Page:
Democratic Party officials in southern Virginia have accused local Republicans of falsely identifying themselves as pollsters for The Washington Post or a Richmond newspaper in telephone calls aimed at persuading citizens to vote for GOP candidates.

"We've had reports from several people who'd gotten calls from The Washington Post or The Richmond Times-Dispatch," said Franklin County Democratic chairman Willard Finney. "If they said they were voting Democratic, they'd hang up. On the other hand, if they weren't real sure and were wavering a little bit, the impression that was left with people was that they should vote for Republican gubernatorial nominee J. Marshall Coleman."

A check of telephone numbers of persons who reported receiving the calls showed that none of them were called by Post telephone pollers. A spokesman for the Richmond newspaper said yesterday that it had not received any complaints from the area and added that all of its polling was done in the name of a subsidiary and not the paper.

Cliff Hapgood, assistant commonwealth's attorney and treasurer of the Franklin County Democratic Party, said he saw a mimeographed sheet of instructions to GOP phone bank operators advising them to introduce themselves as being either from The Post or The Times-Dispatch.

"I'd been trying to find out what was going on," said Hapgood, who as prosecutor said he had received a dozen complaints about the calls by Monday. "And I think I found out . . . I can't understand why Republicans would do that, why they would not simply be truthful." He said he knew of no law that might have been broken by the callers.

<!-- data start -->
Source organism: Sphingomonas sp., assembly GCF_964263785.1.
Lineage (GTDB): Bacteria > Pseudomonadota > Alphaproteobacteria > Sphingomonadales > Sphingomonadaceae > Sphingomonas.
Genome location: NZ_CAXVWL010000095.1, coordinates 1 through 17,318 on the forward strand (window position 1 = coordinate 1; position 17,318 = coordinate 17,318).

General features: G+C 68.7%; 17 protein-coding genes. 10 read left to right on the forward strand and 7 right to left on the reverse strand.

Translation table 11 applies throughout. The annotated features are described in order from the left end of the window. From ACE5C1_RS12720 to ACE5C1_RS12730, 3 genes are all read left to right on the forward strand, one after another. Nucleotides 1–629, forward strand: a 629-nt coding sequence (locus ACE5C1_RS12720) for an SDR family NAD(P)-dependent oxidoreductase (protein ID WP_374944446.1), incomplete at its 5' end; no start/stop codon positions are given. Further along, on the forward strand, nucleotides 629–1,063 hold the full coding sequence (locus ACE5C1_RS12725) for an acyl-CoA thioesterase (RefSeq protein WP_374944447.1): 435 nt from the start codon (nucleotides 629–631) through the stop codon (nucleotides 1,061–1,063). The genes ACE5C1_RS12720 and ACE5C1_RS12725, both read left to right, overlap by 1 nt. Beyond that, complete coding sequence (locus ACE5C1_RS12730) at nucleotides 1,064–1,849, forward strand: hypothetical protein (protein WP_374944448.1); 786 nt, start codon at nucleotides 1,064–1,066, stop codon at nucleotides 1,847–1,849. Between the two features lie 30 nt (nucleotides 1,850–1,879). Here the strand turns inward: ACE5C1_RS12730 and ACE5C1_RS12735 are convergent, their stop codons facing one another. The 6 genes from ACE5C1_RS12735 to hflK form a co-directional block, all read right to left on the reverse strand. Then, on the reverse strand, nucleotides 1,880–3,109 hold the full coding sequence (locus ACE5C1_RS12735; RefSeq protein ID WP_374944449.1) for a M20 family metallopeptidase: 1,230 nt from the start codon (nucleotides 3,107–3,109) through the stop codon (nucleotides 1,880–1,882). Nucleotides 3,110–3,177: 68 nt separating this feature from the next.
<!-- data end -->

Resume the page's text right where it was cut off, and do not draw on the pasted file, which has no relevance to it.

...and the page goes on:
David Melesco, chairman of the Franklin County Republican Party, would not confirm or deny the reports, but said he would check with other party members. "Maybe it's the Democrats," he said.

Neil Cotiaux, spokesman for the state GOP, said he hadn't heard of the complaints. Cotiaux added, however, that he hoped "no one at the local level was unethical or stupid enough to do something like that."

"Actually," said the Democrat's Finney, "I think it backfired." In a town the size of Rocky Mount, population 4,100, news of the bogus survey traveled quickly. "I was in the barbership this morning and I heard about two others," said Hapgood.

Iris Betterton is still angry about the call she got, ostensibly from the Times-Dispatch. "When I told them I was voting for Democrats, they said, 'Oh, really, do you consider yourself a liberal?' I'm not dumb. I could tell by his reaction that it wasn't legitimate. And I resented it."